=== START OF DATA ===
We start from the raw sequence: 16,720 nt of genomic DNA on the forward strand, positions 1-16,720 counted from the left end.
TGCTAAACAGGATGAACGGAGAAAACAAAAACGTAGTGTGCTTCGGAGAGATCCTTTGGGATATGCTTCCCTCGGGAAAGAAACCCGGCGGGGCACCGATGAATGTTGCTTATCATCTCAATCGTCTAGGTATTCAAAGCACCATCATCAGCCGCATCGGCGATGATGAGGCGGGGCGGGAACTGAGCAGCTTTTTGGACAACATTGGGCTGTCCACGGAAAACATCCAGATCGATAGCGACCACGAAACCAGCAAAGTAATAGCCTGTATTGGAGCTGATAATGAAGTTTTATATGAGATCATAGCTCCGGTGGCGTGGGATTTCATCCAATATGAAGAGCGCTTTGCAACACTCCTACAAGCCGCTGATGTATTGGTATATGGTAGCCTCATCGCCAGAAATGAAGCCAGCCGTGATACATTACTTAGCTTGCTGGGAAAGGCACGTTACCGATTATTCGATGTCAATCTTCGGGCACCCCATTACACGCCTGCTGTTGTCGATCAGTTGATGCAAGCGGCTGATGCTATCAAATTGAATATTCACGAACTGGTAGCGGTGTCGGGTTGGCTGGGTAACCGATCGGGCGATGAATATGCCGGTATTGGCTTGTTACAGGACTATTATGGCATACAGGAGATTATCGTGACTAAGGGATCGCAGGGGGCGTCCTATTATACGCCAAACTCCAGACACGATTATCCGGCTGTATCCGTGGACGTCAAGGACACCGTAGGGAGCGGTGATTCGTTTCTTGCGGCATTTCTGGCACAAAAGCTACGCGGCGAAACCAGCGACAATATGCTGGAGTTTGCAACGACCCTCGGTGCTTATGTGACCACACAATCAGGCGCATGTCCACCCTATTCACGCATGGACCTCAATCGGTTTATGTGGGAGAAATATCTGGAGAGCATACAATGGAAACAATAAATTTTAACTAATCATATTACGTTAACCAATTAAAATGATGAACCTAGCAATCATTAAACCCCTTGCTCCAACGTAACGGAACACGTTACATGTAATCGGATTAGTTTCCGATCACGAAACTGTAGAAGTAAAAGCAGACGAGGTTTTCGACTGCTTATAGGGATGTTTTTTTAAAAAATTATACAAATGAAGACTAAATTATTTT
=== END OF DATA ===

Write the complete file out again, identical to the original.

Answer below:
We start from the raw sequence: 16,720 nt of genomic DNA on the forward strand, positions 1-16,720 counted from the left end.
TGCTAAACAGGATGAACGGAGAAAACAAAAACGTAGTGTGCTTCGGAGAGATCCTTTGGGATATGCTTCCCTCGGGAAAGAAACCCGGCGGGGCACCGATGAATGTTGCTTATCATCTCAATCGTCTAGGTATTCAAAGCACCATCATCAGCCGCATCGGCGATGATGAGGCGGGGCGGGAACTGAGCAGCTTTTTGGACAACATTGGGCTGTCCACGGAAAACATCCAGATCGATAGCGACCACGAAACCAGCAAAGTAATAGCCTGTATTGGAGCTGATAATGAAGTTTTATATGAGATCATAGCTCCGGTGGCGTGGGATTTCATCCAATATGAAGAGCGCTTTGCAACACTCCTACAAGCCGCTGATGTATTGGTATATGGTAGCCTCATCGCCAGAAATGAAGCCAGCCGTGATACATTACTTAGCTTGCTGGGAAAGGCACGTTACCGATTATTCGATGTCAATCTTCGGGCACCCCATTACACGCCTGCTGTTGTCGATCAGTTGATGCAAGCGGCTGATGCTATCAAATTGAATATTCACGAACTGGTAGCGGTGTCGGGTTGGCTGGGTAACCGATCGGGCGATGAATATGCCGGTATTGGCTTGTTACAGGACTATTATGGCATACAGGAGATTATCGTGACTAAGGGATCGCAGGGGGCGTCCTATTATACGCCAAACTCCAGACACGATTATCCGGCTGTATCCGTGGACGTCAAGGACACCGTAGGGAGCGGTGATTCGTTTCTTGCGGCATTTCTGGCACAAAAGCTACGCGGCGAAACCAGCGACAATATGCTGGAGTTTGCAACGACCCTCGGTGCTTATGTGACCACACAATCAGGCGCATGTCCACCCTATTCACGCATGGACCTCAATCGGTTTATGTGGGAGAAATATCTGGAGAGCATACAATGGAAACAATAAATTTTAACTAATCATATTACGTTAACCAATTAAAATGATGAACCTAGCAATCATTAAACCCCTTGCTCCAACGTAACGGAACACGTTACATGTAATCGGATTAGTTTCCGATCACGAAACTGTAGAAGTAAAAGCAGACGAGGTTTTCGACTGCTTATAGGGATGTTTTTTTAAAAAATTATACAAATGAAGACTAAATTATTTT